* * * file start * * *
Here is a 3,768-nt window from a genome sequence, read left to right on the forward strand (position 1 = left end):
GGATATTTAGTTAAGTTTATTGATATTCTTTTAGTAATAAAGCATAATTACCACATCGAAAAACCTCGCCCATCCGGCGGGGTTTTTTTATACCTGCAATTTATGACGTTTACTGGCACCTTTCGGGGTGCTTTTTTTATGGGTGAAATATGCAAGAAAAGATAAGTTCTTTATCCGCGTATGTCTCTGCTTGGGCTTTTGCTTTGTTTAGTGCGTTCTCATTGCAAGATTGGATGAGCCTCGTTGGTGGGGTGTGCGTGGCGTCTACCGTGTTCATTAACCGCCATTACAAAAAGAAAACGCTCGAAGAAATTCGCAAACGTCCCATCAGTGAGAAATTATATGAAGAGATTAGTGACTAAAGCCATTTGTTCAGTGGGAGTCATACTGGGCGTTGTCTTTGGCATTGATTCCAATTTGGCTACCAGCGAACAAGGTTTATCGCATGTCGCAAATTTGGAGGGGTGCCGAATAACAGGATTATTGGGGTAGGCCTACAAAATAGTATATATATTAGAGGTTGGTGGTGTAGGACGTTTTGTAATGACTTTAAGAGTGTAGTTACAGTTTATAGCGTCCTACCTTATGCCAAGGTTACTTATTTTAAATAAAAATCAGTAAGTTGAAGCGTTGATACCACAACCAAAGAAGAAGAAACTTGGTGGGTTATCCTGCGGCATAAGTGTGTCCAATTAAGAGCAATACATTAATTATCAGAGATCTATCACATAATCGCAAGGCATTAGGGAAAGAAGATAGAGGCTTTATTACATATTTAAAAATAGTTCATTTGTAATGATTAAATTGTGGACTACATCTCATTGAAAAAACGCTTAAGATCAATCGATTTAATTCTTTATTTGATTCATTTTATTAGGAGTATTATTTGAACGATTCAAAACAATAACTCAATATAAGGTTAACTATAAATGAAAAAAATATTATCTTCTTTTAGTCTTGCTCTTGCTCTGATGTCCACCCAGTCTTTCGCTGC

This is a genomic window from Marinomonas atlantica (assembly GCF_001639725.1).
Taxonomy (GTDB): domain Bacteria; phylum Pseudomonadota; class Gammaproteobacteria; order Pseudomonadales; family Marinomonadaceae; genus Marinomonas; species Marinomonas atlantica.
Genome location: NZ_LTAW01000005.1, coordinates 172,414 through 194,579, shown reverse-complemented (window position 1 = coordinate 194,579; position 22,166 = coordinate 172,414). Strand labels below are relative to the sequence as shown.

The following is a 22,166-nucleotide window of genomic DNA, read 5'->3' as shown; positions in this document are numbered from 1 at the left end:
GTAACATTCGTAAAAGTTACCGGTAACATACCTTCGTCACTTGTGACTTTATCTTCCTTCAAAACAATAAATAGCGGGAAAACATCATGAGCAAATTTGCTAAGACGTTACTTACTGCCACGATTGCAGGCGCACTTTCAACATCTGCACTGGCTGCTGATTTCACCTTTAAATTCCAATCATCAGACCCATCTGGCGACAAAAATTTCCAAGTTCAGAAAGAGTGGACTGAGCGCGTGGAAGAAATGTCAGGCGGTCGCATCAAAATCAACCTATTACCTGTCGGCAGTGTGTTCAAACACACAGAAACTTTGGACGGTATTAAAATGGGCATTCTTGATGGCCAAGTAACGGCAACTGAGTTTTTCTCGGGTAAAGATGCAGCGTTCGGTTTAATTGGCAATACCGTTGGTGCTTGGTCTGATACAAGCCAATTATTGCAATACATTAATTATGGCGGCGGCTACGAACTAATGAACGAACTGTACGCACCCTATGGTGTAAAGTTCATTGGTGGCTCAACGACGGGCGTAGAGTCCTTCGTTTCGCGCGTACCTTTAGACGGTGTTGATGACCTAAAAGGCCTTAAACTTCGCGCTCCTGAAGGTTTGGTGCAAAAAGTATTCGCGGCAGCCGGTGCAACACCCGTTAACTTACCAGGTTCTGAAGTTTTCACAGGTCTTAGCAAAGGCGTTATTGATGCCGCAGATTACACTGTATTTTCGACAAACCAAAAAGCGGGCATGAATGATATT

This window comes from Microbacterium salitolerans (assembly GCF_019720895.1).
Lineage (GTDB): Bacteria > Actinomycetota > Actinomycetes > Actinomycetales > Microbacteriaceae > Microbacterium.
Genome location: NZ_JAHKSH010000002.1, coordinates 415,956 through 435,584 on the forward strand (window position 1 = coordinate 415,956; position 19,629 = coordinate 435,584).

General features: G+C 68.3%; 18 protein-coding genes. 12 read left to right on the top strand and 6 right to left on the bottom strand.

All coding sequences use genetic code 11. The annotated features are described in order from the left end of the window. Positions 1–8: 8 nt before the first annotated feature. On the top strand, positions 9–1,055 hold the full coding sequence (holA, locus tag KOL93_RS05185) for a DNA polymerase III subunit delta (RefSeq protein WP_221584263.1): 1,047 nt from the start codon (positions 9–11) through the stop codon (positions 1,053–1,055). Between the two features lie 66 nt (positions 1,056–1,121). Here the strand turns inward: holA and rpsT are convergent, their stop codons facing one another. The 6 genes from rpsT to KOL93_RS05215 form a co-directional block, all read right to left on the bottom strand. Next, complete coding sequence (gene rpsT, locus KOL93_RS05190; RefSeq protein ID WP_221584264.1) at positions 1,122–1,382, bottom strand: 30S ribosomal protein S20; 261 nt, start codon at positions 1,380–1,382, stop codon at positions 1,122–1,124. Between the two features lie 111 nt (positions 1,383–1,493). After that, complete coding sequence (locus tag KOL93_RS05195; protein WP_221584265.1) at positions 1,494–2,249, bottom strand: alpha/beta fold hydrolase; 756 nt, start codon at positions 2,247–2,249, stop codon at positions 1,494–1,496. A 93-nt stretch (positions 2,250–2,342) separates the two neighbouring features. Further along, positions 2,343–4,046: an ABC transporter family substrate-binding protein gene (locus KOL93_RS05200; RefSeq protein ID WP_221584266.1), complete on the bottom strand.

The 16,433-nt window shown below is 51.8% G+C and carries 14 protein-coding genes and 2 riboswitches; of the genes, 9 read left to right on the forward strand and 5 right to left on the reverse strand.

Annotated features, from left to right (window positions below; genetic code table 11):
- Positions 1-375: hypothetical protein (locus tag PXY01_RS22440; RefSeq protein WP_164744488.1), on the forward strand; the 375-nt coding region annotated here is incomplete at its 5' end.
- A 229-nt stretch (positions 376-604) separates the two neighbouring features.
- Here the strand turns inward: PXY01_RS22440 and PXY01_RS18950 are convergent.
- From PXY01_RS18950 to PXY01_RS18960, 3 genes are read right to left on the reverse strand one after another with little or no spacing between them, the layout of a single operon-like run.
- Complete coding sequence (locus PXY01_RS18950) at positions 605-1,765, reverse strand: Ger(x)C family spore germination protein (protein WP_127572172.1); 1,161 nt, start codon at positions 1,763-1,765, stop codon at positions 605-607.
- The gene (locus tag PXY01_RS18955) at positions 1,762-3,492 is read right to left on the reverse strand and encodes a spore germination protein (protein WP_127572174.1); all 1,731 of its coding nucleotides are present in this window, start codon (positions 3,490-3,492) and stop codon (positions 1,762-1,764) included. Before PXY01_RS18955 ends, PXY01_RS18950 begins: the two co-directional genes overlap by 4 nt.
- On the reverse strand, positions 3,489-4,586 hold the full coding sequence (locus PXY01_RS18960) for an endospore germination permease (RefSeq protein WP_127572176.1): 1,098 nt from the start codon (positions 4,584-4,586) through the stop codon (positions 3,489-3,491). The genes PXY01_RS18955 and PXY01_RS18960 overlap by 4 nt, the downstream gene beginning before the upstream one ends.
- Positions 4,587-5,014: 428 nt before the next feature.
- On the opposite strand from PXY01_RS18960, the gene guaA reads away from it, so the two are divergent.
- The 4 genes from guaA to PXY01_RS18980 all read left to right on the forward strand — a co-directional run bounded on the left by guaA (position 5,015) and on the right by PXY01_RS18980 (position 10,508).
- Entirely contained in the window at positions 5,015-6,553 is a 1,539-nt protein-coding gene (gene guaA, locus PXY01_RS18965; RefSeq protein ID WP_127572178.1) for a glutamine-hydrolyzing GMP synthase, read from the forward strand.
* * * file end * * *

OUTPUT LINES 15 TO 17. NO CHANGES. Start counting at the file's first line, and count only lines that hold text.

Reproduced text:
- Positions 1-375: hypothetical protein (locus tag PXY01_RS22440; RefSeq protein WP_164744488.1), on the forward strand; the 375-nt coding region annotated here is incomplete at its 5' end.
- A 229-nt stretch (positions 376-604) separates the two neighbouring features.
- Here the strand turns inward: PXY01_RS22440 and PXY01_RS18950 are convergent.